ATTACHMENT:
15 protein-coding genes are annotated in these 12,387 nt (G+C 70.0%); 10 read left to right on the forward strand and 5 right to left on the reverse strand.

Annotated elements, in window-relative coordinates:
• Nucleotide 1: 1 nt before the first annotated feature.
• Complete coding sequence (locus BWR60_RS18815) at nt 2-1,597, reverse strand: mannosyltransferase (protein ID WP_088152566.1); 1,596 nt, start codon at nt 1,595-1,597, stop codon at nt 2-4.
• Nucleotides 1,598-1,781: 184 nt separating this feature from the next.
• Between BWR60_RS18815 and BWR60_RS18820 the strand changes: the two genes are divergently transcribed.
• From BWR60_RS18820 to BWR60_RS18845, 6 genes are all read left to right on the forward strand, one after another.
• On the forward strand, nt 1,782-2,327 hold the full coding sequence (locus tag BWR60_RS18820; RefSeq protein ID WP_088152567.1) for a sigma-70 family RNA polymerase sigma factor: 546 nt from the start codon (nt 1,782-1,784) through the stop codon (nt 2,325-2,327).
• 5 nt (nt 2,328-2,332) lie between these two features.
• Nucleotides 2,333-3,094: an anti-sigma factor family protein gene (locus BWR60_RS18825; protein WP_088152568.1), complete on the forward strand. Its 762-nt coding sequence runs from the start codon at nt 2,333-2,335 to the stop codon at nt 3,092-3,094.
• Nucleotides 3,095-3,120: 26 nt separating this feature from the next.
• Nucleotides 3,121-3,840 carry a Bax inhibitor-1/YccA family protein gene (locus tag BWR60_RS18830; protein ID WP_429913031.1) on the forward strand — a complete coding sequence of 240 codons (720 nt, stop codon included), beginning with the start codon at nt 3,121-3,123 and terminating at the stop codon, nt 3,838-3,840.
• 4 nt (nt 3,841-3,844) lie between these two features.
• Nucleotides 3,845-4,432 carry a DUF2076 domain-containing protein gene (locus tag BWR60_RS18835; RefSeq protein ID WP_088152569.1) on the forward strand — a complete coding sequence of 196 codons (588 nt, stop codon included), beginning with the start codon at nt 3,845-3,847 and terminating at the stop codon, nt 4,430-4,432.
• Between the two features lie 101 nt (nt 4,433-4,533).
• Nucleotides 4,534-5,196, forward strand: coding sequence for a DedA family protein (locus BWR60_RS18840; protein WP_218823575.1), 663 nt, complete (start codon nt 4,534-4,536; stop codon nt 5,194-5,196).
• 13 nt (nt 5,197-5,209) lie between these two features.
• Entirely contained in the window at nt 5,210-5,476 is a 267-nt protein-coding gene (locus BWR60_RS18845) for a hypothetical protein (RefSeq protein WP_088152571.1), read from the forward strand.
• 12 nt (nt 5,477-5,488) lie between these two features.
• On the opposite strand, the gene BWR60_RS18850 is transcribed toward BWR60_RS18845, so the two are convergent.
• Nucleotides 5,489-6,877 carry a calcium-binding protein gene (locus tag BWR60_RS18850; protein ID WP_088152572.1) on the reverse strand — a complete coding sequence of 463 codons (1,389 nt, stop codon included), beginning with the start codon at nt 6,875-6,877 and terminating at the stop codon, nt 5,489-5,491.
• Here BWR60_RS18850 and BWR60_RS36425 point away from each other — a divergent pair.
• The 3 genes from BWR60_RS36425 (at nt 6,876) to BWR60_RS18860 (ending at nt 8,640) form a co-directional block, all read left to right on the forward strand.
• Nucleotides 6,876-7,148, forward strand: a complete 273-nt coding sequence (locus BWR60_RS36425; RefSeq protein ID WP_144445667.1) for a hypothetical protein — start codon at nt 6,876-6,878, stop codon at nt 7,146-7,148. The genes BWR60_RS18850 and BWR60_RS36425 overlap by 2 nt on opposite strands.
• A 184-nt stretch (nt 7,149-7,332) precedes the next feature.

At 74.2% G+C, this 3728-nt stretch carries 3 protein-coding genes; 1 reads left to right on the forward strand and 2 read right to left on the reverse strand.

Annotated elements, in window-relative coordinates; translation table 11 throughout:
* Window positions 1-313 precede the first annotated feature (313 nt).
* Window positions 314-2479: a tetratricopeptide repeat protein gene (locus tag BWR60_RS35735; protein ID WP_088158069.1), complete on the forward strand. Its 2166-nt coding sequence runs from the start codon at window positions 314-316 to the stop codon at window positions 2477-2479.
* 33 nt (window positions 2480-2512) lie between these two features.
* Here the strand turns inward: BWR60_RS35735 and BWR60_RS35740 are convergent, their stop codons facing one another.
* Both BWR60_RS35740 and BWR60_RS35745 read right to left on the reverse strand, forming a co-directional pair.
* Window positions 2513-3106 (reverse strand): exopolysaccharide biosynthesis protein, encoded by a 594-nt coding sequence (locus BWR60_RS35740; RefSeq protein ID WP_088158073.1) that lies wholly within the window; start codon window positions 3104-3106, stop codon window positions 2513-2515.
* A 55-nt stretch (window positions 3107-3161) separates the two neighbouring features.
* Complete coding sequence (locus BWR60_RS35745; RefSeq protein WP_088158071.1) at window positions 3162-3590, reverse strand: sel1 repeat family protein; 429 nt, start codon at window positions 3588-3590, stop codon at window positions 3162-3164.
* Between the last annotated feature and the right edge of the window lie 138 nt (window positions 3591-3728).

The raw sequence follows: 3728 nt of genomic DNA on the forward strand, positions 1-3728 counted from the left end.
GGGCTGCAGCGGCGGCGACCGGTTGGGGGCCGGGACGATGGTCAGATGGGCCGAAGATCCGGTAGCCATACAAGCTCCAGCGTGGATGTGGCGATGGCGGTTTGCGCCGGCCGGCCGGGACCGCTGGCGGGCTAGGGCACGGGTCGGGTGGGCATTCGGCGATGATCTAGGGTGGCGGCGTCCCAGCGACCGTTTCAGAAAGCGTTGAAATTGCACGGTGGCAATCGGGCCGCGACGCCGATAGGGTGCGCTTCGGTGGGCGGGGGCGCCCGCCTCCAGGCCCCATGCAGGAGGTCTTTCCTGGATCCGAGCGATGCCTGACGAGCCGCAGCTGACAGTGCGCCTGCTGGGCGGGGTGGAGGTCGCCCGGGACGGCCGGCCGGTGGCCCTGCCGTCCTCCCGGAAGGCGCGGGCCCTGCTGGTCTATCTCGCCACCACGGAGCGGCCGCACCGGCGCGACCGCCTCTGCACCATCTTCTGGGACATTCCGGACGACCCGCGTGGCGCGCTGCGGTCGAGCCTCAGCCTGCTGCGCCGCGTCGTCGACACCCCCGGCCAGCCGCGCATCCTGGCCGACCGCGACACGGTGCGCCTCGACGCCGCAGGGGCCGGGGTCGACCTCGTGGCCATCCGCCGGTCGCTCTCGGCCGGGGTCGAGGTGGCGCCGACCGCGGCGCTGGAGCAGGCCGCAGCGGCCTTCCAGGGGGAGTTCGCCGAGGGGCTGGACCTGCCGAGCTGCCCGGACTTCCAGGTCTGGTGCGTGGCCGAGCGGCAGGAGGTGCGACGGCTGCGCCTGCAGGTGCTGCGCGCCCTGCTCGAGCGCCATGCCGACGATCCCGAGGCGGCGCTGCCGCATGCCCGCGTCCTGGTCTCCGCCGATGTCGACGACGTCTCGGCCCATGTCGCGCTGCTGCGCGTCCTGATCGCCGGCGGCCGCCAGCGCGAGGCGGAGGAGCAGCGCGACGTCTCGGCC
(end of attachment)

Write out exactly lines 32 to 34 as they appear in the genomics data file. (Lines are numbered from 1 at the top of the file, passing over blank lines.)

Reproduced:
* Both BWR60_RS35740 and BWR60_RS35745 read right to left on the reverse strand, forming a co-directional pair.
* Window positions 2513-3106 (reverse strand): exopolysaccharide biosynthesis protein, encoded by a 594-nt coding sequence (locus BWR60_RS35740; RefSeq protein ID WP_088158073.1) that lies wholly within the window; start codon window positions 3104-3106, stop codon window positions 2513-2515.
* A 55-nt stretch (window positions 3107-3161) separates the two neighbouring features.